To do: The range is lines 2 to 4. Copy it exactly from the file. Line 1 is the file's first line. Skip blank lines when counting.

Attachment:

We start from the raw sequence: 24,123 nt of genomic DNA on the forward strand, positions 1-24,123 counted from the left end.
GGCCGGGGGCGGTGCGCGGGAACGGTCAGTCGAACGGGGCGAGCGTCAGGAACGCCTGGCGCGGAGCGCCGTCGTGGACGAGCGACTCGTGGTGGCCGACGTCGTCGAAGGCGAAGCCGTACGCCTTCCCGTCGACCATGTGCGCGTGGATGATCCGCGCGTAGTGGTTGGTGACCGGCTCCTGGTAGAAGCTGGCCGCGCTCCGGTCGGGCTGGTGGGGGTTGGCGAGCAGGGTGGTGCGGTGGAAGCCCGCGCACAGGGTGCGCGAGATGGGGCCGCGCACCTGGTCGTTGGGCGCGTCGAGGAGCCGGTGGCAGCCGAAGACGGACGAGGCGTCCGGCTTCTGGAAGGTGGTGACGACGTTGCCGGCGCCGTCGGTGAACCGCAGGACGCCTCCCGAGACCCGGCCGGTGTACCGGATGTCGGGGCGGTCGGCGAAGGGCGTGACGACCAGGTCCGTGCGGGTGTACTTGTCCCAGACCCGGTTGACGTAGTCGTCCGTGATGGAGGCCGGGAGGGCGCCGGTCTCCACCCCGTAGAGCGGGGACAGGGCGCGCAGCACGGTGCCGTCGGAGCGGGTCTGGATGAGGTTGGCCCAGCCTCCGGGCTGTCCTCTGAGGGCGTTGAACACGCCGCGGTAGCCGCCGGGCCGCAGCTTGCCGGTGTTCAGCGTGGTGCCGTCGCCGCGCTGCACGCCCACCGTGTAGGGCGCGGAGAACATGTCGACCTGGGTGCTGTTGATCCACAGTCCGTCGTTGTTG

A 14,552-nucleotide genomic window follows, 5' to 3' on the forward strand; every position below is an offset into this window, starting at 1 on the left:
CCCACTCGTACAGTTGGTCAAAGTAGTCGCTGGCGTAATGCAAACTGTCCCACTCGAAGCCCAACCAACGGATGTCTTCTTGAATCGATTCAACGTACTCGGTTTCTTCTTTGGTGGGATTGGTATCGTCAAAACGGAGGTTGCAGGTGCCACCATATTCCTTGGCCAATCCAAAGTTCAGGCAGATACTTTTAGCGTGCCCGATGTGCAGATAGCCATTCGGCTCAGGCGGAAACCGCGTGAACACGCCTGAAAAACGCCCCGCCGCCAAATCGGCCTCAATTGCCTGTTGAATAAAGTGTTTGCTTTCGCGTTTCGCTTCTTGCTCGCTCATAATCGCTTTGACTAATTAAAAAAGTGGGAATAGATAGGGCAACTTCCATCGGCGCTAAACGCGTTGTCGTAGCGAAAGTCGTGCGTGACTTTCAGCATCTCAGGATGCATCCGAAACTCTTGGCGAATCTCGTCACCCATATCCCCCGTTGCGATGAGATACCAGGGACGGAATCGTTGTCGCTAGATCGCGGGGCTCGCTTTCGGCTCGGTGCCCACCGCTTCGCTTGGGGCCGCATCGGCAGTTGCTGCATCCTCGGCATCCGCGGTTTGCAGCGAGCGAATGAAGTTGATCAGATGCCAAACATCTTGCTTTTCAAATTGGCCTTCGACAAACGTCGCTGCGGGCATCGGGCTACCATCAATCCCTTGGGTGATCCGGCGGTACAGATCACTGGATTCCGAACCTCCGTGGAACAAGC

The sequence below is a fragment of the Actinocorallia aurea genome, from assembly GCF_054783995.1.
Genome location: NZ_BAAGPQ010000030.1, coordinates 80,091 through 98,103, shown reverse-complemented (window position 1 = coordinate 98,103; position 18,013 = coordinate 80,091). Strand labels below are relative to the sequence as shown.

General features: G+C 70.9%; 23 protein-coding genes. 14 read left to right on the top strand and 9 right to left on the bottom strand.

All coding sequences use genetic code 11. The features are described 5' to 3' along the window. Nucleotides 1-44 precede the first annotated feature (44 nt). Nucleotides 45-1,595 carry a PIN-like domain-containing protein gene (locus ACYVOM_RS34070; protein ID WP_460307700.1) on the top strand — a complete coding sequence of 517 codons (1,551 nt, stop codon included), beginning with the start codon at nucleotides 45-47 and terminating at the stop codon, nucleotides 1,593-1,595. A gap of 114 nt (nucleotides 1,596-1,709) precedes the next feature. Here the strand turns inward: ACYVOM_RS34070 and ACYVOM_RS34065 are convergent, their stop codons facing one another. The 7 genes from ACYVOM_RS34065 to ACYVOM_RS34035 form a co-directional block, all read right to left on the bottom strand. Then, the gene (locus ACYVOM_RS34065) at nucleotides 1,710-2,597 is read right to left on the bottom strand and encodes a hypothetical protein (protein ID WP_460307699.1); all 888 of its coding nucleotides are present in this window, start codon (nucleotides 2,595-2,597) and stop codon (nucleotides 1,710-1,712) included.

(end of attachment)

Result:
GGCCGGGGGCGGTGCGCGGGAACGGTCAGTCGAACGGGGCGAGCGTCAGGAACGCCTGGCGCGGAGCGCCGTCGTGGACGAGCGACTCGTGGTGGCCGACGTCGTCGAAGGCGAAGCCGTACGCCTTCCCGTCGACCATGTGCGCGTGGATGATCCGCGCGTAGTGGTTGGTGACCGGCTCCTGGTAGAAGCTGGCCGCGCTCCGGTCGGGCTGGTGGGGGTTGGCGAGCAGGGTGGTGCGGTGGAAGCCCGCGCACAGGGTGCGCGAGATGGGGCCGCGCACCTGGTCGTTGGGCGCGTCGAGGAGCCGGTGGCAGCCGAAGACGGACGAGGCGTCCGGCTTCTGGAAGGTGGTGACGACGTTGCCGGCGCCGTCGGTGAACCGCAGGACGCCTCCCGAGACCCGGCCGGTGTACCGGATGTCGGGGCGGTCGGCGAAGGGCGTGACGACCAGGTCCGTGCGGGTGTACTTGTCCCAGACCCGGTTGACGTAGTCGTCCGTGATGGAGGCCGGGAGGGCGCCGGTCTCCACCCCGTAGAGCGGGGACAGGGCGCGCAGCACGGTGCCGTCGGAGCGGGTCTGGATGAGGTTGGCCCAGCCTCCGGGCTGTCCTCTGAGGGCGTTGAACACGCCGCGGTAGCCGCCGGGCCGCAGCTTGCCGGTGTTCAGCGTGGTGCCGTCGCCGCGCTGCACGCCCACCGTGTAGGGCGCGGAGAACATGTCGACCTGGGTGCTGTTGATCCACAGTCCGTCGTTGTTG

A 14,552-nucleotide genomic window follows, 5' to 3' on the forward strand; every position below is an offset into this window, starting at 1 on the left:
CCCACTCGTACAGTTGGTCAAAGTAGTCGCTGGCGTAATGCAAACTGTCCCACTCGAAGCCCAACCAACGGATGTCTTCTTGAATCGATTCAACGTACTCGGTTTCTTCTTTGGTGGGATTGGTATCGTCAAAACGGAGGTTGCAGGTGCCACCATATTCCTTGGCCAATCCAAAGTTCAGGCAGATACTTTTAGCGTGCCCGATGTGCAGATAGCCATTCGGCTCAGGCGGAAACCGCGTGAACACGCCTGAAAAACGCCCCGCCGCCAAATCGGCCTCAATTGCCTGTTGAATAAAGTGTTTGCTTTCGCGTTTCGCTTCTTGCTCGCTCATAATCGCTTTGACTAATTAAAAAAGTGGGAATAGATAGGGCAACTTCCATCGGCGCTAAACGCGTTGTCGTAGCGAAAGTCGTGCGTGACTTTCAGCATCTCAGGATGCATCCGAAACTCTTGGCGAATCTCGTCACCCATATCCCCCGTTGCGATGAGATACCAGGGACGGAATCGTTGTCGCTAGATCGCGGGGCTCGCTTTCGGCTCGGTGCCCACCGCTTCGCTTGGGGCCGCATCGGCAGTTGCTGCATCCTCGGCATCCGCGGTTTGCAGCGAGCGAATGAAGTTGATCAGATGCCAAACATCTTGCTTTTCAAATTGGCCTTCGACAAACGTCGCTGCGGGCATCGGGCTACCATCAATCCCTTGGGTGATCCGGCGGTACAGATCACTGGATTCCGAACCTCCGTGGAACAAGC